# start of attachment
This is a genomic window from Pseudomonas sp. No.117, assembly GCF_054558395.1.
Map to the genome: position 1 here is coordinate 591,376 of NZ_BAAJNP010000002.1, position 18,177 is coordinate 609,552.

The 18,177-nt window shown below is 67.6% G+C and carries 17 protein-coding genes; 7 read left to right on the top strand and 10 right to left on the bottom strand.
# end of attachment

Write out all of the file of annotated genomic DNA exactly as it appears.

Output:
This is a genomic window from Pseudomonas sp. No.117, assembly GCF_054558395.1.
Map to the genome: position 1 here is coordinate 591,376 of NZ_BAAJNP010000002.1, position 18,177 is coordinate 609,552.

The 18,177-nt window shown below is 67.6% G+C and carries 17 protein-coding genes; 7 read left to right on the top strand and 10 right to left on the bottom strand.